Monthly Archives: February 2013

Why the University is Still Relevant in the Age of Wikipedia

Last Friday’s excellent symposium, “Higher-Ed in the Crosshairs,” examined some of the most relevant issues facing our community.  What is the value of a university education?  How does the university confront changes in technology and the demands of an evolving … Continue reading

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Moving Beyond Text

One of my friends on the national teaching-center scene is Chris Clark, the Assistant Director and Learning Technology Lab Coordinator for the Kaneb Center for Teaching and Learning at Notre Dame.  Chris is also the author of the really helpful … Continue reading

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The Flipped Classroom

Dear [Chairman]: As I hope you are aware, this semester, Professor Stokes has decided to try the “flipped-classroom model.” This involves the students practically teaching all the class material to themselves through the text reading, online “You-Tube” videos, etc. This … Continue reading

Posted in Flipped Classroom, Students, Teaching Methods | 6 Comments

Higher Ed Faculty: Teachers, Mentors, Advisors, Parents, or Friends?

A recent inquiry by one of my colleagues regarding faculty members’ student attendance policies in class has prompted me to revisit a handful of related questions that I am often asking myself and others: What is the scope of my … Continue reading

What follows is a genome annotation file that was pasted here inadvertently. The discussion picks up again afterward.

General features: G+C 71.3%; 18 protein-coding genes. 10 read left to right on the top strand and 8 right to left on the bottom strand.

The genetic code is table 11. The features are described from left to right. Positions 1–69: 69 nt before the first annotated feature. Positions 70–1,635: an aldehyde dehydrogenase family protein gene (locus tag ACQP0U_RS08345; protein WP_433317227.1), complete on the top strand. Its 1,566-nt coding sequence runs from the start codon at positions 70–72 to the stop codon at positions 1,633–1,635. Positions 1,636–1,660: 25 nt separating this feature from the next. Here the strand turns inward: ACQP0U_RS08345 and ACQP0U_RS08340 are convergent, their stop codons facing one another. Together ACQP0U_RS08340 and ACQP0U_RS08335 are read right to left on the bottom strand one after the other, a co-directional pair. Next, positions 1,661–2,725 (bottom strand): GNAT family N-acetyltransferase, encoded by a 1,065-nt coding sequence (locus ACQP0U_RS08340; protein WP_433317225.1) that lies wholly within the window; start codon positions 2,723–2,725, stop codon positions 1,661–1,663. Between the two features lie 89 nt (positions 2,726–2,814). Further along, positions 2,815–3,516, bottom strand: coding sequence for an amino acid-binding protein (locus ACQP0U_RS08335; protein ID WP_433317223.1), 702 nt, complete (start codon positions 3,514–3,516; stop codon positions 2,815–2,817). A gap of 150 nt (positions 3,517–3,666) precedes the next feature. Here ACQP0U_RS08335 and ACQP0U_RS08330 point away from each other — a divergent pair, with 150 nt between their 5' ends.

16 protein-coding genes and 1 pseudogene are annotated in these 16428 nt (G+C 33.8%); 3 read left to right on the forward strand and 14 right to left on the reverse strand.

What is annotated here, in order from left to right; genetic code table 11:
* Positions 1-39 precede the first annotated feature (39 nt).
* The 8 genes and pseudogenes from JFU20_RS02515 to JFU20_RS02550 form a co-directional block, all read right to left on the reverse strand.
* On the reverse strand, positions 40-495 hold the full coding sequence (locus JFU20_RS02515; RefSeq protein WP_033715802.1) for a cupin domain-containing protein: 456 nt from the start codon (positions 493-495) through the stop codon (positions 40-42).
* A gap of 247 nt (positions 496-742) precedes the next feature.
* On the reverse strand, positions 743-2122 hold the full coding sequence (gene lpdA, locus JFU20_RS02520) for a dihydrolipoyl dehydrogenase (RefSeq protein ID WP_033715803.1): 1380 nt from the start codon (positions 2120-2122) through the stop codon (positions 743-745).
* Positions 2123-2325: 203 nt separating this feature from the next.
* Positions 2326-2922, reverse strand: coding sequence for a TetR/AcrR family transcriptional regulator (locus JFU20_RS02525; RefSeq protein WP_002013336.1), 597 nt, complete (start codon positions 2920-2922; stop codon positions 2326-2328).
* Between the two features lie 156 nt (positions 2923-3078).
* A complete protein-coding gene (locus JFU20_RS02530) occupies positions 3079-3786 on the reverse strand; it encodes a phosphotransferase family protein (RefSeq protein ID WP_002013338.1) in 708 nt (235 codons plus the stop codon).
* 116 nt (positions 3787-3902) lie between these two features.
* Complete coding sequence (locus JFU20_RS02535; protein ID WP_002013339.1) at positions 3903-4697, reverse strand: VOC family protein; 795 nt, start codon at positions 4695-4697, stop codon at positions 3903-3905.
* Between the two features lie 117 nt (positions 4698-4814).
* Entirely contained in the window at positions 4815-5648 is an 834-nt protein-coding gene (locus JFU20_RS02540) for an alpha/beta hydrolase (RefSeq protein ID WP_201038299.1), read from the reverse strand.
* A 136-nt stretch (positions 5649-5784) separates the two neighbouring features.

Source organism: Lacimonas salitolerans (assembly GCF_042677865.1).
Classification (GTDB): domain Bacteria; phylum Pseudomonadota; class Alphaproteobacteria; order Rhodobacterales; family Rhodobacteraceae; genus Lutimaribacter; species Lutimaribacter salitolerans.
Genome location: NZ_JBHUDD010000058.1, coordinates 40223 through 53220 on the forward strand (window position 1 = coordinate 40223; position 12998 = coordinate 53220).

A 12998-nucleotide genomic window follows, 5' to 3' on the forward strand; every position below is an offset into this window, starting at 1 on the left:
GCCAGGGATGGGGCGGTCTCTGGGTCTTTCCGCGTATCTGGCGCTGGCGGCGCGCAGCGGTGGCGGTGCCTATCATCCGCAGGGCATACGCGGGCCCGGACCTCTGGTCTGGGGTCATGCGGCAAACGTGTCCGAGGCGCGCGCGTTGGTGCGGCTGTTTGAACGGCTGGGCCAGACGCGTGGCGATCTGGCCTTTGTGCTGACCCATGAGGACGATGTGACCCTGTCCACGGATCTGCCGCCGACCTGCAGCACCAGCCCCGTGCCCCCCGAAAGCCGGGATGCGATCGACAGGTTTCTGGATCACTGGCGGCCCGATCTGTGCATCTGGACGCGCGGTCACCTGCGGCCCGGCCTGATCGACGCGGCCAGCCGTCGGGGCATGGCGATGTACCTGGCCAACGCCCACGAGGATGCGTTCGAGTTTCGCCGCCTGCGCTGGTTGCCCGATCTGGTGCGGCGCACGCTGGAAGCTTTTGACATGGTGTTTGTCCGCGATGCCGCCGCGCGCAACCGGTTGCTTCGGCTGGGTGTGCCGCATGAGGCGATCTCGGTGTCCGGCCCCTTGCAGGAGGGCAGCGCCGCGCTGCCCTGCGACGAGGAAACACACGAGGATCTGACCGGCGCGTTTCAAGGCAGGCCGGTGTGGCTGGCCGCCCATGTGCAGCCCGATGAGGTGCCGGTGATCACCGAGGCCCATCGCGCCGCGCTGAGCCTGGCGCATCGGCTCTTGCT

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Evidence-based Study Skills

How many times have students come to your office and asked your advice about how to study? Perhaps the student was a struggling first year or did poorly on the last test.  What do you tell them? My standard response … Continue reading

Posted in Pedagogical Theory, Students, Teaching Methods, Uncategorized | Leave a comment

What’s my value as a teacher?

As faculty at an institution of higher education, and private, expensive institution at that, I often discuss the future of education.  In situations that I’m sure many of you have experienced, family and friends often ask me why college is … Continue reading

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Teaching Lessons from Project Runway

Today’s New York Times has a piece reflecting on Project Runway’s Tim Gunn as a model mentor.  His tag line — “Make it Work” — can also ‘work’ for faculty members giving students feedback.  In fact, a Tumblr feed called … Continue reading

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